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[Congressional Record: April 25, 2002 (House)]
[Page H1667-H1668]
From the Congressional Record Online via GPO Access []


  The SPEAKER pro tempore. Under a previous order of the House, the 
gentleman from New Jersey (Mr. Pallone) is recognized for 5 minutes.
  Mr. PALLONE. Mr. Speaker, I come to the House floor this evening to 
express my opposition to a proposal put forward by INS Commissioner 
James Ziglar several weeks ago. The Immigration and Naturalization 
Service proposal would limit foreigners to visiting the United States 
for only 30 days. The current policy on visitor visas allows a stay in 
the United States for at least 6 months.
  Mr. Speaker, this new proposal severely undermines the family 
structure of U.S. residents who have loved ones living in a foreign 
country; and on another note, the new proposal severely jeopardizes an 
important segment of

[[Page H1668]]

the U.S. economy that depends on foreign tourists.
  The driving force behind the INS proposal is the attempt to improve 
our homeland security and to prevent terrorists from entering our 
country. Although I believe that INS reform is badly needed to better 
address our homeland security concerns, I am completely convinced that 
limiting visitor visas to 30 days will do nothing to better protect us 
from terrorists, and will in fact only place severe, undue burdens on 
the lawful, decent individuals abroad who come to visit the United 
  I would like to expand on exactly who would feel the effects of this 
proposal. It is the grandmother or grandfather who lives in another 
country and chooses to come to the United States to spend time with 
their family that has settled here. Is 30 days enough time to reunite a 
family? Is 30 days enough time, if thousands of dollars and over 24 
hours have been spent traveling to the United States? Is 30 days enough 
time to spend with a newborn grandchild, or a grandchild getting 
married? I do not think so.
  Mr. Speaker, over 70,000 people in the United States have signed a 
petition against this proposal in the last 10 days or so. Interestingly 
enough, the INS has not thought so, or has not agreed with this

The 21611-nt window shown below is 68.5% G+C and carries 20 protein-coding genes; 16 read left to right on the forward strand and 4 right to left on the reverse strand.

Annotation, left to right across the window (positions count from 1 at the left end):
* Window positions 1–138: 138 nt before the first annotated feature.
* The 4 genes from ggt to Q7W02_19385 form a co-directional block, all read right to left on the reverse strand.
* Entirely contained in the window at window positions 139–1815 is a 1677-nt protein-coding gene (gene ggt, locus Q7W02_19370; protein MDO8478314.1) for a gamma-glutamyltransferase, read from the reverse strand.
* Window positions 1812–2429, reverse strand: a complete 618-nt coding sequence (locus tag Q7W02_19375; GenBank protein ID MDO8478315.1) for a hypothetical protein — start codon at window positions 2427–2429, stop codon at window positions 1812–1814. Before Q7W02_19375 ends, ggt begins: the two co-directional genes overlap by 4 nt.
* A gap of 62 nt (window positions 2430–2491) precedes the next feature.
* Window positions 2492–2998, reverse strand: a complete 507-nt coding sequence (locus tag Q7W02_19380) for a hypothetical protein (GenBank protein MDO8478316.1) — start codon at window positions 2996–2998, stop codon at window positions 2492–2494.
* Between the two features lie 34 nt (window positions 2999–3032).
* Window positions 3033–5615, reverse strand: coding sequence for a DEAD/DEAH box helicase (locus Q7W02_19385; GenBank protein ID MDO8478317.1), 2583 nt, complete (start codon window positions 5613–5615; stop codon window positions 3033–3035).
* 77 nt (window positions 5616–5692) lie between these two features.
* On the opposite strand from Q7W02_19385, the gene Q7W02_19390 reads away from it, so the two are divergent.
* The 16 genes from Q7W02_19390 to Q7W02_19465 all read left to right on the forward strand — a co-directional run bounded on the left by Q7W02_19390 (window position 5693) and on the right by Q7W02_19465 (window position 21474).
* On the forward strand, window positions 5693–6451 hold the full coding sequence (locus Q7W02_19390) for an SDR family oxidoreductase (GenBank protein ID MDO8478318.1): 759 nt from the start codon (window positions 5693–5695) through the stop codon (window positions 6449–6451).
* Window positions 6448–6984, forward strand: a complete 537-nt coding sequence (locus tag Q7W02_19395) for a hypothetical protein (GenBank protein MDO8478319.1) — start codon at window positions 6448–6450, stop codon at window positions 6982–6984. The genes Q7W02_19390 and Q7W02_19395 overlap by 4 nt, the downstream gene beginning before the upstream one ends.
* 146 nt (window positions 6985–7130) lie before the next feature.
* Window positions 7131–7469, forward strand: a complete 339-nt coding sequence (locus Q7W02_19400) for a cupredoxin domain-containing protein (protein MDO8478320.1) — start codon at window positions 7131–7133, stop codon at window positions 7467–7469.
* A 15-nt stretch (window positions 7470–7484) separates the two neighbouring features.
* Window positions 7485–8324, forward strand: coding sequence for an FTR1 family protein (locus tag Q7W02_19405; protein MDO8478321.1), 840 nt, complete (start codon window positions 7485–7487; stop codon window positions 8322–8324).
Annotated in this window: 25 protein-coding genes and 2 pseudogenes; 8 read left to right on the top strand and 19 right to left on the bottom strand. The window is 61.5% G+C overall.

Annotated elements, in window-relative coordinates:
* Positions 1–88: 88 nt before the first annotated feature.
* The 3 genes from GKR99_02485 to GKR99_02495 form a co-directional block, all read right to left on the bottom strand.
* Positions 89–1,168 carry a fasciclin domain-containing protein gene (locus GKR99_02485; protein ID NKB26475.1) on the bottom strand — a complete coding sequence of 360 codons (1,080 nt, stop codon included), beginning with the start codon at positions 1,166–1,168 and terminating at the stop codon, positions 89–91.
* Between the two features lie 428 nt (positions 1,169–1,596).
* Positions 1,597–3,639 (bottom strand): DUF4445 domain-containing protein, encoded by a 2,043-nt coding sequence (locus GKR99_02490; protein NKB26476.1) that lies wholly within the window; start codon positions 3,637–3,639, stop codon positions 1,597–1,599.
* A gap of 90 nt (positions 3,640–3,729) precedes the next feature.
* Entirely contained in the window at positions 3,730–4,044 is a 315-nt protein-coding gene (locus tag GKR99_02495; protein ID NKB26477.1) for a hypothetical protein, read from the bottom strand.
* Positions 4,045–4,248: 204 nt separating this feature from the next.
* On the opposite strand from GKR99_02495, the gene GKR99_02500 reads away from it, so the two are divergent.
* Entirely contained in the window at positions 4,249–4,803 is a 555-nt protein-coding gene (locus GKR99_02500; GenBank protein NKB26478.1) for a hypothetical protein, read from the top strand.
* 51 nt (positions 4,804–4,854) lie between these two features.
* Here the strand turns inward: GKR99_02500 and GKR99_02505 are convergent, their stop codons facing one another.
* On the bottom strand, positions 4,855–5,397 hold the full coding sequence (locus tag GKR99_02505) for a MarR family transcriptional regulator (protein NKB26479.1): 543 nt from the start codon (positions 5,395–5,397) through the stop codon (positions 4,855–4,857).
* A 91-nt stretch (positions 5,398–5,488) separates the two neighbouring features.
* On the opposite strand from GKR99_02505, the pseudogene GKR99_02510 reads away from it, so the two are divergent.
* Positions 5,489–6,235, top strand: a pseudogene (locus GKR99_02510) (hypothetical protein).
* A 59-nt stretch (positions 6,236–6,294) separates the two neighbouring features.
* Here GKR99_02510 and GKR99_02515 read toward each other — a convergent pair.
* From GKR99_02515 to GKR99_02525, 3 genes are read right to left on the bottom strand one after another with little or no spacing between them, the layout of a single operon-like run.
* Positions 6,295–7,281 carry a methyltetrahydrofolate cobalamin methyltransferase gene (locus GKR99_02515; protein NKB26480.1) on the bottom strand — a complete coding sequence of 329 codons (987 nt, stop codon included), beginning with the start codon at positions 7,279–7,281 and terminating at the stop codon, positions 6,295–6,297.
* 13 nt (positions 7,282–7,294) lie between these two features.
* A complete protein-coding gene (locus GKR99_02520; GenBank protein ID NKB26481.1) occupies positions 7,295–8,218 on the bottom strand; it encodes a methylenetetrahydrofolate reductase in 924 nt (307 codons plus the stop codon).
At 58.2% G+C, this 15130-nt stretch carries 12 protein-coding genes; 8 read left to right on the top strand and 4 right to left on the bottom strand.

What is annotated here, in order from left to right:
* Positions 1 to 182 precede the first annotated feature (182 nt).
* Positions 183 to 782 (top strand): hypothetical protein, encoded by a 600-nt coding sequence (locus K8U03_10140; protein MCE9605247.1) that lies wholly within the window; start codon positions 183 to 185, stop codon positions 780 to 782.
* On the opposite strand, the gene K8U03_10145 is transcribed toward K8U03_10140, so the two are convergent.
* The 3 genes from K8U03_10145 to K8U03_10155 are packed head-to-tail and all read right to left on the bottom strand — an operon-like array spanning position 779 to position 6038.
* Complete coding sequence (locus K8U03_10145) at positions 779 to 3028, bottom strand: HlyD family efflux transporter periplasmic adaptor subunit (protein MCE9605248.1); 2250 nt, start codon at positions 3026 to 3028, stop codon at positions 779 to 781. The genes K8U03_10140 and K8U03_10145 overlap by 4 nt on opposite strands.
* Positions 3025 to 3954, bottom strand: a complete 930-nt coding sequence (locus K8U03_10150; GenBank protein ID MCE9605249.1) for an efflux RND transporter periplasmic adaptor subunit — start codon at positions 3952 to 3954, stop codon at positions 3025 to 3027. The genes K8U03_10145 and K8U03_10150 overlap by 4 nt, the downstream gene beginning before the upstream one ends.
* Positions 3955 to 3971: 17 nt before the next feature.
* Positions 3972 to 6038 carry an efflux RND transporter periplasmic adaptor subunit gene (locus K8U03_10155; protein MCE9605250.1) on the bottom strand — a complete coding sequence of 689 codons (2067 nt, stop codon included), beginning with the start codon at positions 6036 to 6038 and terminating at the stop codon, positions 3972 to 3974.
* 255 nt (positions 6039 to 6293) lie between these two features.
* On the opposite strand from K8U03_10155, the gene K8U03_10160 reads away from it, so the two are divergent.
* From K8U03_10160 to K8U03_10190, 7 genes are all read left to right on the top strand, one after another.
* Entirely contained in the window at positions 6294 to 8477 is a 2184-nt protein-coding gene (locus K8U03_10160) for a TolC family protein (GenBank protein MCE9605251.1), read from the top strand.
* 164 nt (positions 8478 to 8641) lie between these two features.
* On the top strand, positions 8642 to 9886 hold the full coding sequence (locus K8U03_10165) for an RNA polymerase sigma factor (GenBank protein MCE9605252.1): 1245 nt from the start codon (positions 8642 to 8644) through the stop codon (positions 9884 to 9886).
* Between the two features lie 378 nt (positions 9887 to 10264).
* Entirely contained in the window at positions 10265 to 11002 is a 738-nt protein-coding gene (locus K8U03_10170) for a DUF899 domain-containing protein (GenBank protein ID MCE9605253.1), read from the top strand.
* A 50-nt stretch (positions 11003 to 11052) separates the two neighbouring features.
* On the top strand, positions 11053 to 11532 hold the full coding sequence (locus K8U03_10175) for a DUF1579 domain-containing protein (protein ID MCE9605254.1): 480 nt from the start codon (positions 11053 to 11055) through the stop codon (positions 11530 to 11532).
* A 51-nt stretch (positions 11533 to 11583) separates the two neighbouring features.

proposal for the past 10 years. In fact, they have suggested the 
  The INS is arbitrarily changing this law in response to September 11, 
but the change will be ineffectual in preventing further terrorism. In 
fact, there are two detrimental effects that I foresee with this 
  First, if visitors are provided only a 30-day visa, it is likely that 
upon entrance to the United States, these visitors will apply for a 
visa extension. This type of extra paperwork is the exact reason why 
the INS extended the visitor's visa to 6 months, so tourists could 
accomplish the purpose of their visit, leave the United States within 
the given time here, and not further overload the INS. This will not be 
the case if the 30-day limit is implemented.
  Mr. Speaker, the second reason, I think, which is so important, is 
that we are all aware of the impact on the tourism industry in the 
United States after September 11. The airline industry and tourism 
industry would be drastically affected by the decrease in visits to the 
United States that would be a result of visitors finding that 30 days 
is not worth the great effort required to visit the United States.
  Mr. Speaker, I know that the INS has thought about this, but I think 
they need to reconsider. I urge the INS to reconsider their proposal. 
It will in no way fight terrorism, and only serves to trample on the 
legitimate visits from relatives with legitimate residents of the 
United States.